Without the benefit of employer pension contribution, UK freelancers and contractors must make their own plans when it comes to preparing for their retirement.
The state pension, which the self-employed are entitled to, amounts to around £160 a week, nowhere near enough to allow many independent workers to live the life they aspire to when they finally stop working.
And increasingly, the self-employed are looking at alternative ways to save for their futures. Research from the Pensions Policy Institute (PPI) has revealed that just 18% of independent workers believe pensions are the safest way to save for retirement. At 53%, more than half would prefer to invest their money in property, which they believe is a safer and more profitable method of saving.
But for many self-employed people, particularly the younger generation, buying property is proving difficult. The UK housing crisis combined with the difficulty freelancers face securing mortgages makes this hard to do.
PPI research points out that there is a stark difference between self-employed millennials who do not believe they are saving enough, and the older generation of freelancers who typically own property and don’t expect to rely on income from their private pension pots.
21% of the self-employed are confident financial savings are the best way to prepare for retirement, while 7% simply aren’t sure how or where to make the most of their money.
With just 12% of self-employed people saving into a private pension scheme, freelancers and contractors are falling behind their employed counterparts when it comes to building a healthy retirement fund. Despite freelancers and contractors typically catching up with employees’ retirement savings in later life through property wealth, it’s clear the current pension system doesn’t quite work for the self-employed.
PPI recently explored ways to make pensions for the self-employed an altogether more attractive and lucrative way to save for tomorrow.
One possible way to increase the number of freelancers saving into pensions would be to extend the successful features of automatic enrolment to include the self-employed. PPI put forward the case to consider making it a legal requirement to contribute a minimum amount each month. This could apply to sole company owners such as freelancers and contractors, and out to organisations who employ others but still work self-employed.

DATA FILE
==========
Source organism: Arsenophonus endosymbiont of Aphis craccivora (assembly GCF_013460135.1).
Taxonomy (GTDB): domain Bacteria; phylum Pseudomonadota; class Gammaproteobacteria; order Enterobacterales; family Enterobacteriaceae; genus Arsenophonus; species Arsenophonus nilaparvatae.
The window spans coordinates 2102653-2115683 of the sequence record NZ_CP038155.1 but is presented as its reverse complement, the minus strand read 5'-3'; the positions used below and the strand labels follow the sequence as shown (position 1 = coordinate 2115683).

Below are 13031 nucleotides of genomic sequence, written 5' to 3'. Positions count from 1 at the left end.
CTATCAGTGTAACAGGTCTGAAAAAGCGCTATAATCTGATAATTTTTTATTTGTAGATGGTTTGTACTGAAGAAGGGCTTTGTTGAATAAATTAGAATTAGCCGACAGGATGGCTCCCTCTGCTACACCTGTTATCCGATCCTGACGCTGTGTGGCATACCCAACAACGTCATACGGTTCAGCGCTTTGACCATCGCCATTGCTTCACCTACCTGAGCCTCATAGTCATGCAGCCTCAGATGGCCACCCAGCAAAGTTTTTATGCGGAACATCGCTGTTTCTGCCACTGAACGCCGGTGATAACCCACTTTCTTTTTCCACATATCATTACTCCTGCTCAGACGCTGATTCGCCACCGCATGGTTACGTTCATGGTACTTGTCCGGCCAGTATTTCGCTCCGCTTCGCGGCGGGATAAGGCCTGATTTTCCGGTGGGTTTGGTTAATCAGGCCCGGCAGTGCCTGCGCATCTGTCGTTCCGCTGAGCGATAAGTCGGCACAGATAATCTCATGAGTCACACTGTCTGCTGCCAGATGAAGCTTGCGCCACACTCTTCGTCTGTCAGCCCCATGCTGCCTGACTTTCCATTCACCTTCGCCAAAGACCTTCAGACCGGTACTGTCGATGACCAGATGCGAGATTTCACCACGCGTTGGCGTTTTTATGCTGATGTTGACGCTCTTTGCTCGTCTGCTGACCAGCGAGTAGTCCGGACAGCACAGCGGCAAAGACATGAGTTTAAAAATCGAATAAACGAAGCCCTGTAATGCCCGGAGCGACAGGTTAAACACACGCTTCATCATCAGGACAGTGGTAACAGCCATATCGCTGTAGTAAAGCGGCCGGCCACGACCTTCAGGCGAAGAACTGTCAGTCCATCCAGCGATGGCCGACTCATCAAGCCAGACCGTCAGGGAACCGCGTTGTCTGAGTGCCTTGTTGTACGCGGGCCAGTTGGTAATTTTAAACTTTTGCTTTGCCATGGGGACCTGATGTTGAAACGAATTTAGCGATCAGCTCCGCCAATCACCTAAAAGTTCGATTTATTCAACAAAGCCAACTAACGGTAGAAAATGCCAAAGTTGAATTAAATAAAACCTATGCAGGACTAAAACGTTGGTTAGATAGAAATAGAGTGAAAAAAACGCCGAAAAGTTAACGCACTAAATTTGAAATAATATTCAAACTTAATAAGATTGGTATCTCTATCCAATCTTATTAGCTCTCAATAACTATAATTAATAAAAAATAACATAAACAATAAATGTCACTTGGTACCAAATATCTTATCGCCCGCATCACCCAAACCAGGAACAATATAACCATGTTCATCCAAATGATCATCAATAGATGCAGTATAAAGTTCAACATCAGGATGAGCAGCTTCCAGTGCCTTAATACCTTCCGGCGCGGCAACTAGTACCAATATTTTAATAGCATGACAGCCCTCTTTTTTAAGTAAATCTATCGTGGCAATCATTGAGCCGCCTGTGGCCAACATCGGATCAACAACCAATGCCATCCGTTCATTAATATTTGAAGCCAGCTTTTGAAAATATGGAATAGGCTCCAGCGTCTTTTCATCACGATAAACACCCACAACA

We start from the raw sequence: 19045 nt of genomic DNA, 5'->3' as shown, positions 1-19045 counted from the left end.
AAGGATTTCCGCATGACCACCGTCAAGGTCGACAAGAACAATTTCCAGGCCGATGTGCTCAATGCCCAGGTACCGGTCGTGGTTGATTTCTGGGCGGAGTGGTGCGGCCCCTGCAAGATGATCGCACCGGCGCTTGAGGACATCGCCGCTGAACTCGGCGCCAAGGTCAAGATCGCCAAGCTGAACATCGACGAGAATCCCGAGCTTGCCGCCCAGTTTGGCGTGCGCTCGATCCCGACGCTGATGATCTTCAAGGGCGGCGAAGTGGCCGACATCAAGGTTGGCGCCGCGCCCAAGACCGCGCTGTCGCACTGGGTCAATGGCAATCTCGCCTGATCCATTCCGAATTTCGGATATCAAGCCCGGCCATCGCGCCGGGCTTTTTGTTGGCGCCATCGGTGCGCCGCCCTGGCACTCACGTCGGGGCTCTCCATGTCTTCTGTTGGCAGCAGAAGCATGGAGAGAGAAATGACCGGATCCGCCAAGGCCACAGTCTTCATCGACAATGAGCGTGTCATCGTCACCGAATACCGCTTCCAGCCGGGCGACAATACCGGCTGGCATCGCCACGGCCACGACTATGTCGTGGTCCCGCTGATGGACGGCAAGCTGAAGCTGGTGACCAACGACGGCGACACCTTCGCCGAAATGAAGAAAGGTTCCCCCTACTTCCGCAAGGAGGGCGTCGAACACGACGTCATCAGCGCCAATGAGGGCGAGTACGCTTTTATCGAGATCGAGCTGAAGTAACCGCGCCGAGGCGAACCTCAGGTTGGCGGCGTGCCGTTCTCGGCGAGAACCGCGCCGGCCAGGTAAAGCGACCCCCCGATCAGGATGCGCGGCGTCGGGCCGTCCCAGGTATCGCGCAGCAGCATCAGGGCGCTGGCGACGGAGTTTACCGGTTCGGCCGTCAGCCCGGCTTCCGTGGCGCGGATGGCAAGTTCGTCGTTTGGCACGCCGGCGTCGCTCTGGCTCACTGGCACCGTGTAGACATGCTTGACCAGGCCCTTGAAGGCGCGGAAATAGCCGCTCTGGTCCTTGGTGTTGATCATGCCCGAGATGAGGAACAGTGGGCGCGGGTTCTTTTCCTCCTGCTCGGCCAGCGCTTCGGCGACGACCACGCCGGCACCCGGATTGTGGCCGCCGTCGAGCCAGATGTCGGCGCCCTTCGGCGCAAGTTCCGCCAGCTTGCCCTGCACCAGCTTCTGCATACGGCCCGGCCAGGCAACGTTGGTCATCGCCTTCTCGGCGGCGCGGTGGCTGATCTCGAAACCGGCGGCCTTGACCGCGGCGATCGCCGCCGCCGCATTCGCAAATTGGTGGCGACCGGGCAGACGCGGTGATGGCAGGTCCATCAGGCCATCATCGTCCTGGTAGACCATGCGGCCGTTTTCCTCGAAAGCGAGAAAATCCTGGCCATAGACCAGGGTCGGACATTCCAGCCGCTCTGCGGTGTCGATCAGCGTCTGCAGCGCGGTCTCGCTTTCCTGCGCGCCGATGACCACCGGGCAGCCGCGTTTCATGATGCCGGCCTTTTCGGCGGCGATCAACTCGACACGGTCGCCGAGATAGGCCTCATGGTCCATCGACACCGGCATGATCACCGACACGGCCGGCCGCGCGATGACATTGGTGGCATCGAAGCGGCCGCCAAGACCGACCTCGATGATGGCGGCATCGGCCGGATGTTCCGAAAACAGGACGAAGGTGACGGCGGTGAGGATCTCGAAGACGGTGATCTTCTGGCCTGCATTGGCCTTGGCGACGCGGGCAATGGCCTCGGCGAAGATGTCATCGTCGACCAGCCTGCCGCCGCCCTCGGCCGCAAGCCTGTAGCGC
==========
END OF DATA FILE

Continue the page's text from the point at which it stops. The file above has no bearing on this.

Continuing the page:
This would be more suited towards millennials who – by their own admission – are not saving enough for their retirement. However, there are fears that any move to enforce this would act as a barrier to self-employment and restrict freelancers’ financial freedom and choice.
Maintain existing workplace pensions.
A second possible avenue to consider would be to maintain contributions into a workplace pension if, for example, an individual leaves the workplace to go self-employed. This would only work for one time employees with a workplace pension however – which would then be converted into a personal pension once the individual has gone solo.
Given freelancers’ general reluctance to save into personal pensions as it is, PPI fear the take-up would be low with independent workers unhappy about this being made compulsory.
Create better alternative products.
PPI’s third and final policy option outlines the need for a greater number of alternative products that facilitate long-term saving. These might not even necessarily be specific pension schemes.
ISAs are considered smart ways to save for your future. Save £4000 a year in the newly introduced Lifetime ISA (LISA) until you’re 50, and the Government will contribute £1000 per year to your savings – which acts in a similar way to tax relief on pension contributions.
Given a collection of alternative products already exist, the charges, eligibility and accessibility of them would need to be carefully considered if they were to be promoted as a pension alternative and not just another method of saving.
It’s estimated that nearly 3million of the UK’s 4.8million self-employed people do not currently save into a pension. With the independent workforce consistently growing, it's clear the time to re-evaluate pensions for freelancers and contractors is now.